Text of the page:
Originally Posted by Albie
The whole shaping point thing was created because of ZUMO owners. They didn't want all the Via points cluttering up the map display, You can imagine how bad it looked having 300-400 via point flags being displayed in a couple hundred mile route. So Garmin created shaping points as a way to turn them off so they wouldn't display on the ZUMO's, and to make them non announcing. As far as I know, none of the other units outside of the ZUMO hide the shaping points. Of course with only a max of 50 points with the Montana, not like there's a lot of clutter anyway.
Actually, shaping points have always been hidden on Garmin devices. Except Zumos. Or at least in the 10 or so years I've been using Garmin products (iQue 3600, iQue 3600A, Mobile PC, Mobile XT, nRoute, GPS10x, eTrex Legend HCx, Nuvi 765T, Nuvi 255W, Nuvi 40). (My Approach G6 probably doesn't count cuz it's dedicated to the golf course.)
Don't take my word for it. Do this test. Create a two point route (A to B) in Basecamp or Mapsource. Make sure there are a few turns necessary to get from A to B. Export the route to a GPX file and view it in your favorite XML viewer or a text editor like Notepad. You will see a bunch of shaping points in the route. Transfer that route into any (non-Zumo) Garmin nav device that supports loading routes. Activate the route and look at the map. You will only see points A and B disolayed. None of the shaping points you see in the GPX file will be displayed nor will they be announced ... except that the appropriate turns they mark will be announced, of course.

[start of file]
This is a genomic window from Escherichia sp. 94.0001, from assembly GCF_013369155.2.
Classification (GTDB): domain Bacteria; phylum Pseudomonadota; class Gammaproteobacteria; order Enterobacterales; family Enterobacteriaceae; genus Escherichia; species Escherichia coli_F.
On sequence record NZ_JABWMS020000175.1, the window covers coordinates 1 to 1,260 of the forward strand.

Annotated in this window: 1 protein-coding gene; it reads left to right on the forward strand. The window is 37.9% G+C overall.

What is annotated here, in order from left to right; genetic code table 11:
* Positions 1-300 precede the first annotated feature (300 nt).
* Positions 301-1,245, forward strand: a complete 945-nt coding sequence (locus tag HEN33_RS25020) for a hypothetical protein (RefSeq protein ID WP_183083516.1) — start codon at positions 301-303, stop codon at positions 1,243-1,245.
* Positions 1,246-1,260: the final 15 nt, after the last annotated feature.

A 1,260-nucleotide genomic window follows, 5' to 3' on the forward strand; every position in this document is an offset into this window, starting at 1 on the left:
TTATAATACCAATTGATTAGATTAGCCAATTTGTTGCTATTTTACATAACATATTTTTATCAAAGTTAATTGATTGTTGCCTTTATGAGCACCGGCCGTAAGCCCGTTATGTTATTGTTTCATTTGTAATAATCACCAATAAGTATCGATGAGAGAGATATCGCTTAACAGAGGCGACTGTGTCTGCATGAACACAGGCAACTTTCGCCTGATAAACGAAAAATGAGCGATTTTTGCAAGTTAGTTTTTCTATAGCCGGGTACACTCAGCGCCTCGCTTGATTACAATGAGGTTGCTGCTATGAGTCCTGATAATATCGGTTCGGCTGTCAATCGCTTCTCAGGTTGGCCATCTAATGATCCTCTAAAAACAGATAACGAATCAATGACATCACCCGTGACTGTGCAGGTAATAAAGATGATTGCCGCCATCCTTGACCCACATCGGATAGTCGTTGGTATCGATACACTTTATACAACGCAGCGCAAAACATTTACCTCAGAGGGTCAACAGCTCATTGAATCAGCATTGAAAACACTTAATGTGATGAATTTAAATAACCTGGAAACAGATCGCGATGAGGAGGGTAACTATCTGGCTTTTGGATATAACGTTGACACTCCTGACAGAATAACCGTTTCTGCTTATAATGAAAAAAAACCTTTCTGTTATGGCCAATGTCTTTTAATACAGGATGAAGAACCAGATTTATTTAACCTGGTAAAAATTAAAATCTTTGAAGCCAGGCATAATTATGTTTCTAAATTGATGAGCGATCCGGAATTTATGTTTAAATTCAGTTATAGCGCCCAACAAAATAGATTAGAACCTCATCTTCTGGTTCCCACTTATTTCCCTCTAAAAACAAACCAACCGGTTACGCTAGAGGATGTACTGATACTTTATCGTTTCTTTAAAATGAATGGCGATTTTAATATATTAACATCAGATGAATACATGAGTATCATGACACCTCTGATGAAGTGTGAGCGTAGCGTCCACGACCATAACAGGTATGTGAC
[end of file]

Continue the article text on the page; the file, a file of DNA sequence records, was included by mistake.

Except on a Zumo.
When Garmin created the Zumo to support the sorts of off-the-beaten-path routing that motorcyclists and some RV travellers like to use, a side-effect of the way they implemented some of the features was that shaping points became visible, in all respects, eg. they showed up on the map display and they were announced just like waypoints or POIs used in the route.
This, of course, was an undesirable side-effect so a workaround had to be devised.
The "shaping point" and "via point" terminology has existed in the Garmin vocabulary for a very long time. But it had to be added to the GPX spec so the Zumo could distinguish them and handle them appropriately. And, of course, the code had to be added to the Zumos.
The side-effect is that the features can now be used in devices like the Montana and future devices aimed at folks like us who like to travel like cats. :)